A leading retailer and manufacturer of vaping products says he would support a ban on disposable vapes as long as it did not create a black market.
Doug Mutter, of VPZ in Edinburgh, said a ban in Australia had led to unsafe products being sold there illegally.
He insists the industry recognises that the environmental impact of single use products needs to be addressed.
An urgent review ordered by the Scottish government is to report within days.
It was commissioned after a campaign by climate activist Laura Young who had been collecting dozens of disposable vapes each day while walking her dog Cooper in Dundee.
The review is likely to quantify the scale of the problem and lay out the options available to ministers.
Disposable vapes are a problem because they contain lithium batteries which should be taken to a recycling facility for disposal.
But millions are either discarded or thrown into bins each year where they can cause a fire at processing facilities.
They are also easily accessible to young people and health professionals have warned of the damage they might be causing to children’s lungs.
Refillable vapes are available which are much cheaper to use in the long-term and have less of an environmental impact.
VPZ has 150 stores throughout the UK.
Company director Doug Mutter – who is also the director of the UK Vaping Industry Association – said disposables have a place for smokers who would like to try vaping but do not want to invest in reusable kit.
He acknowledges the environmental impact of them and their attractiveness to young people who do not already smoke.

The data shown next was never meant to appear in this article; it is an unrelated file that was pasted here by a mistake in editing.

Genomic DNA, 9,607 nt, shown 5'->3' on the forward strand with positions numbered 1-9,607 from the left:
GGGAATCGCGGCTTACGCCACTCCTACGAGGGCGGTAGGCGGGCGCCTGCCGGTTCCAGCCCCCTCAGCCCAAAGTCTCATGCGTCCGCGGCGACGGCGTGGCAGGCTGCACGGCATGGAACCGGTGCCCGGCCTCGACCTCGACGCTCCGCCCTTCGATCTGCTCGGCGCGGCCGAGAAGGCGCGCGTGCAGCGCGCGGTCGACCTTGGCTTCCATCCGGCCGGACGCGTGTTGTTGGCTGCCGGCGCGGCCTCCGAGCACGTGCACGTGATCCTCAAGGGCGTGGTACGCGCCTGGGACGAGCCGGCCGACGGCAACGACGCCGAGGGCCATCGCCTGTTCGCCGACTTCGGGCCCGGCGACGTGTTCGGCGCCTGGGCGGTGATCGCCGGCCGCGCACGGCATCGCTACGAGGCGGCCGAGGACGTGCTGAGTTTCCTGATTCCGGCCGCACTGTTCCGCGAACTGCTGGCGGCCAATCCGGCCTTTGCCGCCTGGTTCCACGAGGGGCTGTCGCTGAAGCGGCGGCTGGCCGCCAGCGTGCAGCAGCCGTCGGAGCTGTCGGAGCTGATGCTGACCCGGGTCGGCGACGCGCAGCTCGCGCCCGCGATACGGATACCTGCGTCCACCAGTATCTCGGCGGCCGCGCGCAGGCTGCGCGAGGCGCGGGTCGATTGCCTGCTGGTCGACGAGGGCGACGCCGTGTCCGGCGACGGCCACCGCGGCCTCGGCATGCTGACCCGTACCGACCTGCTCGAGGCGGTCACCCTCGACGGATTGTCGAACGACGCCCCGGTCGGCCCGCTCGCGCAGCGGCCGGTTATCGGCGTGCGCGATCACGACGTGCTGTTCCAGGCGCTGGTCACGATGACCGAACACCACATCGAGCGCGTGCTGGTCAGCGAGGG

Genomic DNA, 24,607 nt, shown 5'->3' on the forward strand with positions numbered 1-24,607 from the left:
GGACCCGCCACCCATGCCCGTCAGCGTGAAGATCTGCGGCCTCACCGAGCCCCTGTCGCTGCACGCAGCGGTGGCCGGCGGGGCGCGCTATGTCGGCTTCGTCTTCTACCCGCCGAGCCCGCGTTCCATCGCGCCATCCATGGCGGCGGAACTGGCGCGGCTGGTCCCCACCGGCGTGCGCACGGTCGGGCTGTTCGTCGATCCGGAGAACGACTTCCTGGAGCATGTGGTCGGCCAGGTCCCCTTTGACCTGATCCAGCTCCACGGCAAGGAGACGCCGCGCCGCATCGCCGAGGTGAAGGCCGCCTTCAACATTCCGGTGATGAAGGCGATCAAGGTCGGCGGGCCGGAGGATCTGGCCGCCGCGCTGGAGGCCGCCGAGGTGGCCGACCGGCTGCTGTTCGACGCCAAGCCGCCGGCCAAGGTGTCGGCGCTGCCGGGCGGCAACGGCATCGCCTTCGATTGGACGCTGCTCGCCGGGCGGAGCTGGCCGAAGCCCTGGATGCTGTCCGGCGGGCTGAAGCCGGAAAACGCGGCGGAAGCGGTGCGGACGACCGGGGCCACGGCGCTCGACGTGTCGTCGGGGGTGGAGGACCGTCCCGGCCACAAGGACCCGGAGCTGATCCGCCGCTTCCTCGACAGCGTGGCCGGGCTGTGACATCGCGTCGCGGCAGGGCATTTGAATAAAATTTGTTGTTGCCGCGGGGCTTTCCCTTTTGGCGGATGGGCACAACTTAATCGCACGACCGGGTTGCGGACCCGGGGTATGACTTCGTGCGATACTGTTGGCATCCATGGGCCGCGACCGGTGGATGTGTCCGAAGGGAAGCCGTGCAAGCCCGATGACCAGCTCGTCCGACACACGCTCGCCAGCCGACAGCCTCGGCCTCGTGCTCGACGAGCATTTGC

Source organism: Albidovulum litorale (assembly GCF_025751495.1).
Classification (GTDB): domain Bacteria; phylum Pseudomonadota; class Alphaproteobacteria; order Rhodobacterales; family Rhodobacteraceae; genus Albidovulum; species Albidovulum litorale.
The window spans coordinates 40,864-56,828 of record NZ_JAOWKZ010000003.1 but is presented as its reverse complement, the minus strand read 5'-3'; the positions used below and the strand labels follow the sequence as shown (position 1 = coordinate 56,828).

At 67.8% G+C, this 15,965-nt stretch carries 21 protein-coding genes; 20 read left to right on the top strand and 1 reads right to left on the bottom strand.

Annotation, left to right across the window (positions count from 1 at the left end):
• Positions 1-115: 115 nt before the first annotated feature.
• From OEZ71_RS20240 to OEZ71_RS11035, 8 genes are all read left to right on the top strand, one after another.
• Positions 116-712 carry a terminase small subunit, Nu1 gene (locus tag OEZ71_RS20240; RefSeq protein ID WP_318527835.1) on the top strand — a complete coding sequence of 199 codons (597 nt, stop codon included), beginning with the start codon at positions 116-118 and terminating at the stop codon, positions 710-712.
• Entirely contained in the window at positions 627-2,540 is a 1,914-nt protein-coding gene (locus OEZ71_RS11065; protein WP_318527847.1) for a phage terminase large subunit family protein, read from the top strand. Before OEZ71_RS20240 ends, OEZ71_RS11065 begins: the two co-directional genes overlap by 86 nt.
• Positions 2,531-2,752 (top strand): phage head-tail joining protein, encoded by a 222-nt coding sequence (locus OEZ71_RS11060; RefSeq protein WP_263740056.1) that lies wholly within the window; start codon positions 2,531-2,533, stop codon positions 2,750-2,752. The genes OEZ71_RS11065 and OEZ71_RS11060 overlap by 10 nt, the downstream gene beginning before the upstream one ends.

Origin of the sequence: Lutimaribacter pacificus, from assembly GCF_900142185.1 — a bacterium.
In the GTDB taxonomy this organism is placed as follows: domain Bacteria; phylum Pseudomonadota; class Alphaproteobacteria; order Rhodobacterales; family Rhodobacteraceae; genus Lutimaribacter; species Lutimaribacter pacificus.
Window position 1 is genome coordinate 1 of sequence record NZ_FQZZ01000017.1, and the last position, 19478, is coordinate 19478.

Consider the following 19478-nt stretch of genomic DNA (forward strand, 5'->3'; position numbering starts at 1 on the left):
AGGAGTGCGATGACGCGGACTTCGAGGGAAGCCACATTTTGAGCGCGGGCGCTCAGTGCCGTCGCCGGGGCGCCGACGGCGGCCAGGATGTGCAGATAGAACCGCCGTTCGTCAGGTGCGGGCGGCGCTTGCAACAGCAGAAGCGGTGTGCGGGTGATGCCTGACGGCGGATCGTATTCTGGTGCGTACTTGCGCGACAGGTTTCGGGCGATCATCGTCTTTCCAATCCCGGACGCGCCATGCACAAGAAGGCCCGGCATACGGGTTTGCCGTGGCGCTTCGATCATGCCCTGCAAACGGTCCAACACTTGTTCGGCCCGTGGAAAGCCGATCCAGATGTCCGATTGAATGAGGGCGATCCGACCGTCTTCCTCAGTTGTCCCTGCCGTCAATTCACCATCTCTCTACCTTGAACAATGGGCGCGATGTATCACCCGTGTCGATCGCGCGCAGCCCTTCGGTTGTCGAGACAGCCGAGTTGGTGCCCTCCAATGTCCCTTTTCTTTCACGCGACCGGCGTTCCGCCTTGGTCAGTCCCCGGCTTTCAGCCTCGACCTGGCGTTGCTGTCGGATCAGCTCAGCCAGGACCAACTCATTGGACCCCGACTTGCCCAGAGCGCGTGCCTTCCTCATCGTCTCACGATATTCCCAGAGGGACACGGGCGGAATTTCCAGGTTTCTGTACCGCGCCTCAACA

Mr Mutter said: “For me, there should be a ban on disposables that we would support if there were proper punishments and policing put in place to enforce the ban and ensure that a black market doesn’t bubble up.”
Enforcement should be funded by a licensing scheme, he said, which retailers would have to be a part of to sell vaping products.
Campaigner Laura Young agrees with the need for a ban and says she is still collecting dozens off the streets every day.
She describes disposable electronic waste as “a very new problem” and wants a ban to set a precedent against single use electronics for other uses.
Her campaigning led the Scottish government to order an urgent environmental review.
Ms Young said: “There also needs to be interim solutions. We need people to know there’s a battery inside these things so please don’t chuck it in the bin.”
Along with the litter problem, disposable vapes are a big issue because they contain a small battery which can easily become damaged during waste collection and processing.
That creates a significant fire risk identified as one of the most likely causes of a blaze which destroyed a recycling facility in Aberdeen last year.
More than 100 firefighters were involved in tackling the fire which took hold in under 10 minutes.
Colin Forshaw, who runs the Suez plant, said: “I think education is absolutely vital to let people know about the dangers of lithium batteries and vapes going into the wrong container.
“When they become damaged they can then spontaneously combust and start fires. If that happens within recycling materials it can then lead to large-scale fires, as we’ve seen.”
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